Dachshund Boston Terrier mix Cavalier King Charles Spaniel Dachshund mix Cairn Terrier Dachshund mix
Shiba Inu Dachshund mix Dachshund Bichon mix Pekingese Dachshund mix
Schnauzer Dachshund mix English Cream Dachshund

For more Husky mixes, check out our table below:

Doberman Husky Mix Great Pyrenees Husky Mix
Great Dane Husky Mix Rottweiler Husky Mix
Chihuahua Husky Mix Akita Husky Mix
Boxer Husky Mix Malamute Husky Mix
Chow Chow Husky Mix Pitbull Husky Mix
Pug Husky Mix Pomeranian Husky Mix
Labrador Husky Mix Australian Shepherd Husky Mix
Golden Retriever Husky Mix Bernese Mountain Dog Husky Mix
Beagle Husky Mix Poodle Husky Mix


  1. https://en.wikipedia.org/wiki/Dachshund
  2. https://en.wikipedia.org/wiki/Husky
  3. https://www.quora.com/I-recently-got-a-husky-10-months-old-he-keeps-bothering-my-9-year-old-Chihuahua-so-she-has-to-stay-locked-in-the-bedroom-what-do-I-do
  4. Sauvé, Christopher P., et al. “Oronasal and Oroantral Fistulas Secondary to Periodontal Disease: A Retrospective Study Comparing the Prevalence Within Dachshunds and a Control Group.” Journal of Veterinary Dentistry, vol. 36, no. 4, 2019, pp. 236–244., doi:10.1177/0898756420909657.
  5. Beauchesne, Ryan. Crusoe, the Celebrity Dachshund: Adventures of the Wiener Dog Extraordinaire. St. Martins Griffin, 2015.

Morgan, Diane. Siberian Huskies for Dummies. Wiley Publishing, 2001.


This little guy will happily live with you in your fancy downtown condo. They won't mind the lack of space or fresh air as much as dogs unfit for apartment dwelling would?—they prefer to stay inside anyway, and they'll be happy you're with them. They'll take any walks you're willing to offer, and rarely bug you for more outdoor activities, as long as their exercise requirements are met.

New Owner-Friendly

This fabulous canine is every first-time owner's nightmare. They'll make your life difficult on so many levels. They are pig-headed, opinionated, and all in all, not dissimilar to a teenager with an attitude. If you thought that dogs couldn't level you with a "whatcha gonna do about it?" stare, you haven't met this breed. If you are determined to adopt this little guy or girl, don't be shy when it comes to asking for professional help with training.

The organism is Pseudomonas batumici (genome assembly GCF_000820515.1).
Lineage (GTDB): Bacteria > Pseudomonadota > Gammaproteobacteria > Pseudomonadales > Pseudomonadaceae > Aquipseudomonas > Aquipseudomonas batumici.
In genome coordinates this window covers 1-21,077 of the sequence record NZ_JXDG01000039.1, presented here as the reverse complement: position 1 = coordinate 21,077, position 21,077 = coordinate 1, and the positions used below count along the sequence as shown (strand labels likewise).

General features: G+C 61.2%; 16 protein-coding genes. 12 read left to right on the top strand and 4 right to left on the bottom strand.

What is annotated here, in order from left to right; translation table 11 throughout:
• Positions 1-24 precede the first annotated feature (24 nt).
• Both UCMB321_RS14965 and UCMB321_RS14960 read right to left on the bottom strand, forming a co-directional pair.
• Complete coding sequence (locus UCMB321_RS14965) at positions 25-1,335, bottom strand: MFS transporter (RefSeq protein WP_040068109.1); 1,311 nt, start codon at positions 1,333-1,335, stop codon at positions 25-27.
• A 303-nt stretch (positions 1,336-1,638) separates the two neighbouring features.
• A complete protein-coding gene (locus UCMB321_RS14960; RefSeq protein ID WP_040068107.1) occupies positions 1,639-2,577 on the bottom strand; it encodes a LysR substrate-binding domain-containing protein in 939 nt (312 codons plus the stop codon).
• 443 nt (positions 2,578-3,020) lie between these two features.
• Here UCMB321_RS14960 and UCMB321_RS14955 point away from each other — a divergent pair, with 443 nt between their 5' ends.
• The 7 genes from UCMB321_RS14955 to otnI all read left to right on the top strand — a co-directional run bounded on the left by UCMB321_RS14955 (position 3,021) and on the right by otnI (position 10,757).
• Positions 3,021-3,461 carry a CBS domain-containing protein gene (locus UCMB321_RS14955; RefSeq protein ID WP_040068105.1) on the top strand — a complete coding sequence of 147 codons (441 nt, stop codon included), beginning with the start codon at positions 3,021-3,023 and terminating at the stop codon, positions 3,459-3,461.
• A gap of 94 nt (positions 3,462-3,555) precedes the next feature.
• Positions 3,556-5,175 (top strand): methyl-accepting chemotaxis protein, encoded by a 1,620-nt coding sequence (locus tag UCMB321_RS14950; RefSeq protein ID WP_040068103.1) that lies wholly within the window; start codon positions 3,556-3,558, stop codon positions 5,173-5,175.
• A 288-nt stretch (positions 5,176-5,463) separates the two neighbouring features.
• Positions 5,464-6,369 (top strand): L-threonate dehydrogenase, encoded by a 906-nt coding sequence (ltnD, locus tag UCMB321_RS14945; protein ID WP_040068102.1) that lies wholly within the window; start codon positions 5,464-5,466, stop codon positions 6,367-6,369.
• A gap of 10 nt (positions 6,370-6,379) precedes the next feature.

Drama Level

This pup will be fine regardless of what is going on. They won't mind having people over but probably won't tolerate strange dogs in their space. They'll get used to any tendency for loudness in your family quite fast, but might get scared of sudden, ear-piercing blasts, such as firecrackers or fireworks. You should keep them close in critical periods, such as New Year's Eve, the Fourth of July, and so on.

Separation Anxiety Level

This little fellow will miss you greatly when you're gone, but won't get nasty about it. You can expect some misbehavior, like chewing on your shoes or getting into the trash can, or whatever it is that the dog in question likes to do when you're not looking, but they won't make too much fuss. They might bark a little, or be heartbroken for an hour or so, but they'll get over it. You won't have to dread leaving your home, but you'll always be a bit suspicious when you have to go out without them.

Cold Weather-Friendly

This breed doesn't mind the cold ad all. You won't need any protective clothing for them, and they won't get sick from the cold unless something else is wrong. Your pooch will happily play in the snow, and the weather won't diminish their desire to go out. They won't necessarily prefer the winter conditions to warmer temperatures, but the chill will never reduce their enthusiasm for playtime. The cold never bothered them anyway.